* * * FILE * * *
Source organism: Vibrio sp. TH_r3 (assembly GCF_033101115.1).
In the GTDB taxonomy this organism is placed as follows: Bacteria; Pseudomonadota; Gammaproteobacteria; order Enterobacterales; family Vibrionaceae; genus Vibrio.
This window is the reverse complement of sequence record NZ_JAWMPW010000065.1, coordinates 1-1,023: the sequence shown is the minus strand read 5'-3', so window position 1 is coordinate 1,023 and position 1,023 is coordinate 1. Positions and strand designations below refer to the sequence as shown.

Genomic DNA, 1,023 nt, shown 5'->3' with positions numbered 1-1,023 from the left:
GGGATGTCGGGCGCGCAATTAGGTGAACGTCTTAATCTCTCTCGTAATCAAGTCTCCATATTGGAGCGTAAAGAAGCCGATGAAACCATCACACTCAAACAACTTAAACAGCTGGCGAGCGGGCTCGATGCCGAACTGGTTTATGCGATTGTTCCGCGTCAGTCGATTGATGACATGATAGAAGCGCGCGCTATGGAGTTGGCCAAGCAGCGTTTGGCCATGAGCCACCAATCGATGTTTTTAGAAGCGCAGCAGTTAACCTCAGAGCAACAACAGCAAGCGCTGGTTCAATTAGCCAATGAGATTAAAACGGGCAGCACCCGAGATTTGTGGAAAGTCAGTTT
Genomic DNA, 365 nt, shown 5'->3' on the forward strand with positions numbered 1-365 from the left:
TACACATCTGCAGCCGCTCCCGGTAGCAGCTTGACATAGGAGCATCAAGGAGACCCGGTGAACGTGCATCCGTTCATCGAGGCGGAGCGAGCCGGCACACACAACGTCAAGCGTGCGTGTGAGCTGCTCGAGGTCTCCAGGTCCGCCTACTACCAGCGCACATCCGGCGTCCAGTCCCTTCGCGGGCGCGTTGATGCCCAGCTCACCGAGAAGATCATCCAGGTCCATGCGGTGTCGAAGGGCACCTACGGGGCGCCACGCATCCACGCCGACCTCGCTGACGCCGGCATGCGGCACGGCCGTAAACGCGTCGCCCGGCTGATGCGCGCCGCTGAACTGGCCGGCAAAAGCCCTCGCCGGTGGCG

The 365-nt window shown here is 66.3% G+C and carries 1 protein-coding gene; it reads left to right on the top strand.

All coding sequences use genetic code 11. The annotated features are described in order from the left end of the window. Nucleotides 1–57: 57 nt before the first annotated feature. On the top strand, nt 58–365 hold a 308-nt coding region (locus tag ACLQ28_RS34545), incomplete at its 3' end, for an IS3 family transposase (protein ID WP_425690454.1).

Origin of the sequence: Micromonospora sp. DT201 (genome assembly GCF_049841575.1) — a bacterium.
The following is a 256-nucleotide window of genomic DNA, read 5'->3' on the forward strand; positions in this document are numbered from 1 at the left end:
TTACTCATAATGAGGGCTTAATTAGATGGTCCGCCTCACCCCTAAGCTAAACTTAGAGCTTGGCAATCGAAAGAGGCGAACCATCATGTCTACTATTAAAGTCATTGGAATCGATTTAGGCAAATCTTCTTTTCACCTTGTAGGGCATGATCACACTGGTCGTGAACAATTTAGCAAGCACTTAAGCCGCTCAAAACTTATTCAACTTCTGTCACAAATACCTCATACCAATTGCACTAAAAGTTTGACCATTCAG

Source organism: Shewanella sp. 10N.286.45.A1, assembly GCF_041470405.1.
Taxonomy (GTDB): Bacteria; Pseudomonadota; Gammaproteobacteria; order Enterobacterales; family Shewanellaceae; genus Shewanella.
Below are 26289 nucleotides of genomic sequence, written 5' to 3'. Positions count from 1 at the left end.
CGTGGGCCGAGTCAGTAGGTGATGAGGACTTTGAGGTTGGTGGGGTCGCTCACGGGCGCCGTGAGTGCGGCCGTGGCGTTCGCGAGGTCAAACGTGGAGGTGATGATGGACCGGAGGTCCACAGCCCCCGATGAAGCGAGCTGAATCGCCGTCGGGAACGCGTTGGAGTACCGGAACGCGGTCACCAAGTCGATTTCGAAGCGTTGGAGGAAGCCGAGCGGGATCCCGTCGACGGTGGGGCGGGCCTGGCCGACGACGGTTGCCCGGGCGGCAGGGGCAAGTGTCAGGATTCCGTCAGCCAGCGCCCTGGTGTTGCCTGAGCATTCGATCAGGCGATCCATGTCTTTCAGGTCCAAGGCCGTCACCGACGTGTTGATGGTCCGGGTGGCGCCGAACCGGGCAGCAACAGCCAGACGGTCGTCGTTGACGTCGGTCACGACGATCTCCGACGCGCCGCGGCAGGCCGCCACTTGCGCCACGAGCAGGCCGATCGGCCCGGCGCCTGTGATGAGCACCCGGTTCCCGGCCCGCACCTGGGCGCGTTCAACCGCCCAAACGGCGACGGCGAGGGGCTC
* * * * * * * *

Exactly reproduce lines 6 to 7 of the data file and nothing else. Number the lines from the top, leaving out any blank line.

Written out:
Genomic DNA, 365 nt, shown 5'->3' on the forward strand with positions numbered 1-365 from the left:
TACACATCTGCAGCCGCTCCCGGTAGCAGCTTGACATAGGAGCATCAAGGAGACCCGGTGAACGTGCATCCGTTCATCGAGGCGGAGCGAGCCGGCACACACAACGTCAAGCGTGCGTGTGAGCTGCTCGAGGTCTCCAGGTCCGCCTACTACCAGCGCACATCCGGCGTCCAGTCCCTTCGCGGGCGCGTTGATGCCCAGCTCACCGAGAAGATCATCCAGGTCCATGCGGTGTCGAAGGGCACCTACGGGGCGCCACGCATCCACGCCGACCTCGCTGACGCCGGCATGCGGCACGGCCGTAAACGCGTCGCCCGGCTGATGCGCGCCGCTGAACTGGCCGGCAAAAGCCCTCGCCGGTGGCG